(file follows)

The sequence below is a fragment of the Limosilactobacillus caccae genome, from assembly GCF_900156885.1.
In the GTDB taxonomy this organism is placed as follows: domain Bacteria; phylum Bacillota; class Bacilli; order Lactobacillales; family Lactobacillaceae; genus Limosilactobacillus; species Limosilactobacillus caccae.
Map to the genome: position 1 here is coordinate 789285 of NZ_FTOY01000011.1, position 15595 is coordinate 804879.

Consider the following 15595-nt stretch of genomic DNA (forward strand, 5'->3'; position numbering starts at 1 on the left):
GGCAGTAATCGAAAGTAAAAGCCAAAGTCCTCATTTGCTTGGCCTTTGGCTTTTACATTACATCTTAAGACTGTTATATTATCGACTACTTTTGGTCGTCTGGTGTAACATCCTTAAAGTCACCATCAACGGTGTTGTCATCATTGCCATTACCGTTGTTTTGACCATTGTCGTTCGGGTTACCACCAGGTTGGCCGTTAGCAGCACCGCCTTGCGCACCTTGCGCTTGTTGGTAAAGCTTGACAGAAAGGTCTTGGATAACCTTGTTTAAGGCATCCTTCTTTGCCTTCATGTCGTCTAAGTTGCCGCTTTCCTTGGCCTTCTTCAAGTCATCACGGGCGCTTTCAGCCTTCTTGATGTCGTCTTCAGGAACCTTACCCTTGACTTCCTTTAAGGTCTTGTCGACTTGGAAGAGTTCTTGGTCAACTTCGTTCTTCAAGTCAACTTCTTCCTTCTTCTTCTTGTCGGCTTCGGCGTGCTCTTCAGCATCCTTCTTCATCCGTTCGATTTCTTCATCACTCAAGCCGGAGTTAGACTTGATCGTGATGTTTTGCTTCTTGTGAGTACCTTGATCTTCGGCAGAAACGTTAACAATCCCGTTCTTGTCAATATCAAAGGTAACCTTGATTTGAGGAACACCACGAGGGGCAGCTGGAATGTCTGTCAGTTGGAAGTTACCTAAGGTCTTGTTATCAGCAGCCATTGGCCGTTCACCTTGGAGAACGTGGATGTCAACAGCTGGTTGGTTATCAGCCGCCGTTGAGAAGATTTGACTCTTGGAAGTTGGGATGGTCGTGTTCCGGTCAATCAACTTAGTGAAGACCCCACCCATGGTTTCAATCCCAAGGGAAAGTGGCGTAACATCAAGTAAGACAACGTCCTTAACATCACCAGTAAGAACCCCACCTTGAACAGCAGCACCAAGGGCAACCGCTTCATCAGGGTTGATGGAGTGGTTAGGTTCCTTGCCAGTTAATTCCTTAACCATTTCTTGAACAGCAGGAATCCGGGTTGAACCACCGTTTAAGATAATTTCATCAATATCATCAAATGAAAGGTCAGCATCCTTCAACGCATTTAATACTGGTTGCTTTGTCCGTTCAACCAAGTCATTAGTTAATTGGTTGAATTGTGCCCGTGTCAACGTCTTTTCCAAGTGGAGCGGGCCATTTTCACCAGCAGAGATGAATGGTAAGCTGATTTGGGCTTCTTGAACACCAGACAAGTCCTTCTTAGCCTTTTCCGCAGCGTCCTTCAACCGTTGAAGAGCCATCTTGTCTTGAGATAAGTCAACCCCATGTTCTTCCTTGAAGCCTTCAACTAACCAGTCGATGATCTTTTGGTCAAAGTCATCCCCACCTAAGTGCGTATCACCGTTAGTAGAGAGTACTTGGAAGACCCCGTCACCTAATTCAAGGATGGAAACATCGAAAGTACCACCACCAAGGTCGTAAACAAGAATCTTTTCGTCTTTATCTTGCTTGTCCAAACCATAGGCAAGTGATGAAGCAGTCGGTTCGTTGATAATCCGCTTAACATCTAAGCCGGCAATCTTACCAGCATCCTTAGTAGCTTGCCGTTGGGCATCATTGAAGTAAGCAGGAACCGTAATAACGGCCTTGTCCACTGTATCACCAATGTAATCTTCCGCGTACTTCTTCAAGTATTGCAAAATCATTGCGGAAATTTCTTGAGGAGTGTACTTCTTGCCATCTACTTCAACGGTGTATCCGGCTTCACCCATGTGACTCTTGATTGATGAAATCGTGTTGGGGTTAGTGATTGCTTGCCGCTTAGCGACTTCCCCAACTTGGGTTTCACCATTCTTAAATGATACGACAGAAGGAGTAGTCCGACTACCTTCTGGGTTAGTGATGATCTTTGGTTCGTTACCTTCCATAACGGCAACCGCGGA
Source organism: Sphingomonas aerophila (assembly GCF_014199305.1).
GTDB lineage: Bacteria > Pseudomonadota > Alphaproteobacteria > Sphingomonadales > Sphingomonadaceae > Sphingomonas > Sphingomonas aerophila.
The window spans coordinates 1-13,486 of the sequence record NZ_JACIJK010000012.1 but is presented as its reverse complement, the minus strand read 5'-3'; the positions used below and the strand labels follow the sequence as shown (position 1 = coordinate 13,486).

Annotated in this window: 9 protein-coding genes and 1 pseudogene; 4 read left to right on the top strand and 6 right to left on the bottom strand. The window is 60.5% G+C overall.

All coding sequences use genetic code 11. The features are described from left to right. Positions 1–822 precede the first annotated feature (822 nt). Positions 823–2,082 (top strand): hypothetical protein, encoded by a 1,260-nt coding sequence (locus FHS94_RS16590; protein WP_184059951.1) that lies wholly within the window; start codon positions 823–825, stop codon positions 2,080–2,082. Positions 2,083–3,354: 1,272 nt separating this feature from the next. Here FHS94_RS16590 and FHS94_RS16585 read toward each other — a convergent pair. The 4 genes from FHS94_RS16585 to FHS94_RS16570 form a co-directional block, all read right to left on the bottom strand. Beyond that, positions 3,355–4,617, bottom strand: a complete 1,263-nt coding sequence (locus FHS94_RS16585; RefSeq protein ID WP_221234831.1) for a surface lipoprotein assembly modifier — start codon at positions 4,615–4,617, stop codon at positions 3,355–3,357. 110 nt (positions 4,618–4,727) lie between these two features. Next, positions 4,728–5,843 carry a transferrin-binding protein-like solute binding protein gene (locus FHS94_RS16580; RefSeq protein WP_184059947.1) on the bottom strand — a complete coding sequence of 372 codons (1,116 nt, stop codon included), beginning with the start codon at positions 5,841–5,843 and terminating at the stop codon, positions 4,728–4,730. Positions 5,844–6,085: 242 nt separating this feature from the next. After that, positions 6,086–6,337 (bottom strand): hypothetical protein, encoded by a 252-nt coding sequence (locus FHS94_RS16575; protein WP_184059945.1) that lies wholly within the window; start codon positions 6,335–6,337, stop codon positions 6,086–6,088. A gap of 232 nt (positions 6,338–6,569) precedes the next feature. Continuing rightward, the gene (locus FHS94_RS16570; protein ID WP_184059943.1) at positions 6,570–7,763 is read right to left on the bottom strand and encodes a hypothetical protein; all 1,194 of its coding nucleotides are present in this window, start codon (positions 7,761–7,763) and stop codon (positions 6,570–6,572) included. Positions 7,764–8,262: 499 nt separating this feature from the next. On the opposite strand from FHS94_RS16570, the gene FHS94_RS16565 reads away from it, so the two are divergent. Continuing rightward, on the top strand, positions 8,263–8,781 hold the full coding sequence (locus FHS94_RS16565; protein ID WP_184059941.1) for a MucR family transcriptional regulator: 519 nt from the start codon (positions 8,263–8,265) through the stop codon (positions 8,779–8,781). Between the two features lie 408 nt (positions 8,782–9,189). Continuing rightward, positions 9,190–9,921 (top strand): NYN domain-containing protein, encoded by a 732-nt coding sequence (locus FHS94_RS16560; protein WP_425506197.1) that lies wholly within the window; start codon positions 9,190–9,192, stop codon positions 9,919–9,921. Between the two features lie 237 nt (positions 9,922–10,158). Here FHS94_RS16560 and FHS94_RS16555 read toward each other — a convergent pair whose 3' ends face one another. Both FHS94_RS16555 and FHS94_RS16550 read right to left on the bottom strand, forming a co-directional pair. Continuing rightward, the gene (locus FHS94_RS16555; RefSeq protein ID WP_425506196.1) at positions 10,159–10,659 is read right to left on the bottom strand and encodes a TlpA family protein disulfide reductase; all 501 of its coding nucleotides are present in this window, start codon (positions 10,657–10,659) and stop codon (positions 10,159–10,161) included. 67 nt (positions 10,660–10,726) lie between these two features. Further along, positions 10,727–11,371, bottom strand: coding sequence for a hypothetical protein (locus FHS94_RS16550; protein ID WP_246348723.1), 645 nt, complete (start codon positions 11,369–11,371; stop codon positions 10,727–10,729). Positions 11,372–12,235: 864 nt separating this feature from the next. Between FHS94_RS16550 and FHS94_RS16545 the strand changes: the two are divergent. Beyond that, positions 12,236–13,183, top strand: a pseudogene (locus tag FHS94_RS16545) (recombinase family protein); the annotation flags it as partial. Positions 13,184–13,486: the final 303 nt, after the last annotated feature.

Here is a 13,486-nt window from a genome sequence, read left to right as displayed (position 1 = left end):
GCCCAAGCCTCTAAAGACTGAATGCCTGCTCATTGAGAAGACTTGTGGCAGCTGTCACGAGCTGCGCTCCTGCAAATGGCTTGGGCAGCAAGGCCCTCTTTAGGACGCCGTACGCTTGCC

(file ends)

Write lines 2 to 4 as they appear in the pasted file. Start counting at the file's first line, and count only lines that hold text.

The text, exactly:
In the GTDB taxonomy this organism is placed as follows: domain Bacteria; phylum Bacillota; class Bacilli; order Lactobacillales; family Lactobacillaceae; genus Limosilactobacillus; species Limosilactobacillus caccae.
Map to the genome: position 1 here is coordinate 789285 of NZ_FTOY01000011.1, position 15595 is coordinate 804879.

Consider the following 15595-nt stretch of genomic DNA (forward strand, 5'->3'; position numbering starts at 1 on the left):